Board of Regents sets tuition and fees Tuition and fees will increase 5.5 percent at South Dakota's six public universities next fall, the South Dakota Board of Regents decided March 18. The board set the rate for the 2004-05 academic year at its meeting in Brookings.
In addition, the board agreed to fund the first year of a 3-year increase in the general activity fee paid by all students. That increase is specifically directed to support Title IX compliance and equity in athletics at all six public universities. This targeted GAF increase bumps the overall average increase in tuition and mandatory fees to 5.87 percent next year.
"We are committed to a modest, affordable increase in tuition and fees for the coming year," said Regents President Harvey C. Jewett. "Many states are looking at increases much higher than this. I am confident this is manageable for our students, and will give us the resources needed to deliver a quality education."
Jewett noted that South Dakota's increase compares favorably to other states like North Dakota, which recently approved tuition hikes ranging from 9 percent to 19 percent. Iowa's Board of Regents has adopted increases between 7.92 percent and 9.58 percent at its major universities.
The weighted cost of tuition and mandatory fees paid by each South Dakota student is expected to increase by $266 next year. That means the average South Dakota undergraduate student taking 32 credit hours a year will pay $4,801.98 for tuition and the two mandatory fees paid by all students � the university support fee and the general activity fee.
"The board's priority was three-fold � to meet state salary policy set by the Legislature, continue a successful program to make faculty salaries more competitive regionally, and cover our costs, such as technology, which continue to rise," Jewett said.
Several cost drivers directly impact the rate being set:
* Salary policy and benefits package � The Legislature this year approved a 3 percent salary hike. The regents only receive funding for general-funded positions and must raise tuition, fees, and room and board to cover the employees paid from these sources. The Legislature also approved a 2.5 percent adjustment to "job worth" for Career Service employees who fall below the mid-point of their salary range. This particular salary increase does not cover any faculty or non-faculty exempt employees of the regents. The benefits cost includes a health insurance increase of $96 � a 2 percent increase � per full time employee.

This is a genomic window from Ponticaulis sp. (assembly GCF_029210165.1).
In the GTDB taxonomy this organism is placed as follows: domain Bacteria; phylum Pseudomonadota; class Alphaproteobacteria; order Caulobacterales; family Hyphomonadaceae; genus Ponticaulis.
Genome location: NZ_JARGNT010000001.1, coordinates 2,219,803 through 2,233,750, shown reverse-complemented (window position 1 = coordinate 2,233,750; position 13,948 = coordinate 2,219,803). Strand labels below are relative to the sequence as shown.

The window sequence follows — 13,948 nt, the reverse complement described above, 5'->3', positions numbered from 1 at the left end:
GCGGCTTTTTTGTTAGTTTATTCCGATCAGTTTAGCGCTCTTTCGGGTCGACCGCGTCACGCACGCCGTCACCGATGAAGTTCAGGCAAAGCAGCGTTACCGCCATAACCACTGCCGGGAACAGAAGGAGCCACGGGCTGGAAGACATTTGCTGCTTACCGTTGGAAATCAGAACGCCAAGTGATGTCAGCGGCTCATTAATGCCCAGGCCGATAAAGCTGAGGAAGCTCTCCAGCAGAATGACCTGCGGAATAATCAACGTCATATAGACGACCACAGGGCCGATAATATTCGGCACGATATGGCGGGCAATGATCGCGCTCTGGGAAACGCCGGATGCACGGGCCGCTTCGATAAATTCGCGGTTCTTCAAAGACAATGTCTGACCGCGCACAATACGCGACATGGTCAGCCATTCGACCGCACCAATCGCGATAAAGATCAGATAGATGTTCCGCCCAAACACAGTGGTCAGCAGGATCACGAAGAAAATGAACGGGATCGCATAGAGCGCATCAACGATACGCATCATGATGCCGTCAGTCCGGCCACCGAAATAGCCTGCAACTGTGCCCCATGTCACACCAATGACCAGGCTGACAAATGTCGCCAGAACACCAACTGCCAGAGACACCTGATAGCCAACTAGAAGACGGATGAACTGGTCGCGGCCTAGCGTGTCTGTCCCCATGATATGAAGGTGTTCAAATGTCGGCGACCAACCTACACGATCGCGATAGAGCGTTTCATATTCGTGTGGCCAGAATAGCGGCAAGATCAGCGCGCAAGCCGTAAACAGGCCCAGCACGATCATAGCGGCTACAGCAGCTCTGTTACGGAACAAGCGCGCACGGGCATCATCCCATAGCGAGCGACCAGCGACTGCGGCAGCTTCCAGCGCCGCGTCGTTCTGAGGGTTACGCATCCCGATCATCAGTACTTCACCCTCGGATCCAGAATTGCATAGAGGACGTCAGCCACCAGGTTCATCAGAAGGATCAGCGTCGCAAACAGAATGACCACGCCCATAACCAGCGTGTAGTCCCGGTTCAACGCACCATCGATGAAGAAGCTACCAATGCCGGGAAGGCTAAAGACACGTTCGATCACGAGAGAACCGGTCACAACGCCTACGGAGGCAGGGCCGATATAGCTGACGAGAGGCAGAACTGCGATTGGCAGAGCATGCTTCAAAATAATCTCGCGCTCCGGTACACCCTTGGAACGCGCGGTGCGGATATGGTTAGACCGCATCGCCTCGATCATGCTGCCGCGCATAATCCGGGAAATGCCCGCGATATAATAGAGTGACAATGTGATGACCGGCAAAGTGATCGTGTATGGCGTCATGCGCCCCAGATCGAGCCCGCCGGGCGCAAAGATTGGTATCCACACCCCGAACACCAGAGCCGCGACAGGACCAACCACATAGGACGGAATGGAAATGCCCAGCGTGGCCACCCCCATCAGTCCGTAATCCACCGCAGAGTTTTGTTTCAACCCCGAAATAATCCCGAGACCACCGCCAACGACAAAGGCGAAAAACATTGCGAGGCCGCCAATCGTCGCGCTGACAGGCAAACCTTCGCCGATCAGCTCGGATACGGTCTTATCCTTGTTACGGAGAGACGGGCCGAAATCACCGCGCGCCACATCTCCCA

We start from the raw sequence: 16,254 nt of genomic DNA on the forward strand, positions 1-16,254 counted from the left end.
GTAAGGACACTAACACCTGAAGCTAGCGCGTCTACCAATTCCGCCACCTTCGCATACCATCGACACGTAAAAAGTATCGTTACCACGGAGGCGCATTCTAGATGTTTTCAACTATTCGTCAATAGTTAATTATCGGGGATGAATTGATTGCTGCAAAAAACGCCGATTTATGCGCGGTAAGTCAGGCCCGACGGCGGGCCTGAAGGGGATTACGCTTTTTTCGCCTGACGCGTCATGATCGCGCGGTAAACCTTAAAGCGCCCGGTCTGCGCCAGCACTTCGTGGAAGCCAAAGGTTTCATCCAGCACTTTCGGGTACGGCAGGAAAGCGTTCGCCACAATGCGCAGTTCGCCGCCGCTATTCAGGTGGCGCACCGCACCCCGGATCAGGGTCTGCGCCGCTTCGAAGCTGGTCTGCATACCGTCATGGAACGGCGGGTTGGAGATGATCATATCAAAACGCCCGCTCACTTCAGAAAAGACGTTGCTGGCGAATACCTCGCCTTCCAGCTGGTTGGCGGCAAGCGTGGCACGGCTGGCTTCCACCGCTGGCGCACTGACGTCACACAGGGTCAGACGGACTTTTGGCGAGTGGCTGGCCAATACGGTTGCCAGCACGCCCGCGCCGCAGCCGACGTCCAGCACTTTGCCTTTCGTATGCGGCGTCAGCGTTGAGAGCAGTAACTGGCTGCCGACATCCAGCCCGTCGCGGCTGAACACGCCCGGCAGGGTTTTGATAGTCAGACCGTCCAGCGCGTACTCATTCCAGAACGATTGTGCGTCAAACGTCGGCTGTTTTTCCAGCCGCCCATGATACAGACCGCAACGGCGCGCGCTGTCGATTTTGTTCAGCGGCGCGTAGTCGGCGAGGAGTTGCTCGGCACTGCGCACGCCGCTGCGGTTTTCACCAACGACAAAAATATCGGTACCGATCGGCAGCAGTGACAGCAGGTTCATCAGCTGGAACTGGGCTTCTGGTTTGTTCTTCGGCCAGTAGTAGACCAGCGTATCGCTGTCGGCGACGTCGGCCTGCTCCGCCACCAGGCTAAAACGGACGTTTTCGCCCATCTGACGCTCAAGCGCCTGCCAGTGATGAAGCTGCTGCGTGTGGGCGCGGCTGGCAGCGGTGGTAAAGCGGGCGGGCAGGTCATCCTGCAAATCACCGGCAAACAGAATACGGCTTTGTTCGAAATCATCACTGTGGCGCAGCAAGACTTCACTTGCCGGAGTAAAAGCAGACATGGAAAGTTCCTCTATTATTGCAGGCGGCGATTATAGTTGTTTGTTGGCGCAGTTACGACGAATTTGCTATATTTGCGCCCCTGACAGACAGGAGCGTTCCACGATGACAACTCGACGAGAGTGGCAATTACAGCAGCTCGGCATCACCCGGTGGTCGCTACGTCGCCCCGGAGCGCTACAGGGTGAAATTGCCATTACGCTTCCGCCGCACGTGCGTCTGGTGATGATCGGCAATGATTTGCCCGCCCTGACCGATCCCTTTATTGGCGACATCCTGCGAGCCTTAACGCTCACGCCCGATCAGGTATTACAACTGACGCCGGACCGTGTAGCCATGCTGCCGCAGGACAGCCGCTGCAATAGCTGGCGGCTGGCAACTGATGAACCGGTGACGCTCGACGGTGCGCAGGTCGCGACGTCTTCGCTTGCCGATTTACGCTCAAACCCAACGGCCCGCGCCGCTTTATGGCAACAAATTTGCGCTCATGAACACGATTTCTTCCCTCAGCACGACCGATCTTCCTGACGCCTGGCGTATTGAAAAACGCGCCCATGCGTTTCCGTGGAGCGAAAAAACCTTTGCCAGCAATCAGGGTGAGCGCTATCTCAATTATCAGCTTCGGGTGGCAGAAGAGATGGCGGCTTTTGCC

While the Legislature provided the dollars to cover this benefits increase for general-funded employees, the regents must raise the dollars internally to cover the increase for other regents' employees.
* Inflationary increase � The annual rate of inflation last fiscal year, as calculated by the state's budget office, was 2.2 percent. Mush of the tuition and fees increase next year pays the salaries of Regents' employees whose positions are funded by fees, with the balance covering general inflationary costs to operate the campuses.
* Salary Competitiveness Fee � Since 1999, the Board of Regents has applied a special Salary Competitiveness Fee to help boost average salaries for its public university faculty relative to surrounding states. The additional one percent added for salary competitiveness will provide a total salary pool of 4 percent for faculty and non-faculty exempt employees in South Dakota.
"The extra attention we've paid to faculty salaries over the past five years is paying dividends," Jewett said. "Without the enhancement program, our salaries would trail the market today by nearly 25 percent. Instead, we've narrowed the gap between our salaries and others in the region to less than 9 percent. This had clearly helped our universities recruit new faculty and better reward those who are performing well."
In addition, the Board of Regents adopted two other proposals aimed at children of alumni and North Dakota residents who attend Northern State University at Aberdeen.
the regents approved a reduced out-of-state tuition rate, beginning this summer, for children of South Dakota public universities' alumni. The special "Children of Alumni" undergraduate tuition rate for qualifying out-of-state students will be assessed at 150 percent of the resident tuition rate. Currently, undergraduates who pay the full non-resident tuition rate in South Dakota are charged 318 percent more than residents.
A resident tuition rate for North Dakota freshmen and first-time transfers attending Northern State University was also approved to begin this summer. The change means an average North Dakota student carrying a full load at NSU would pay $1,154 less for tuition and fees, based on current charges. A similar tuition program at NSU for North Dakota students was offered in the early 1990s but phased out.
when residency requirements changed.
Regents' officials said since that time Northern had lost North Dakota students, and is currently down 2,300 credit hours in all North Dakota students attending the university. In approving the change, board members said NSU has the academic and residential capacity to accommodate additional students on its campus.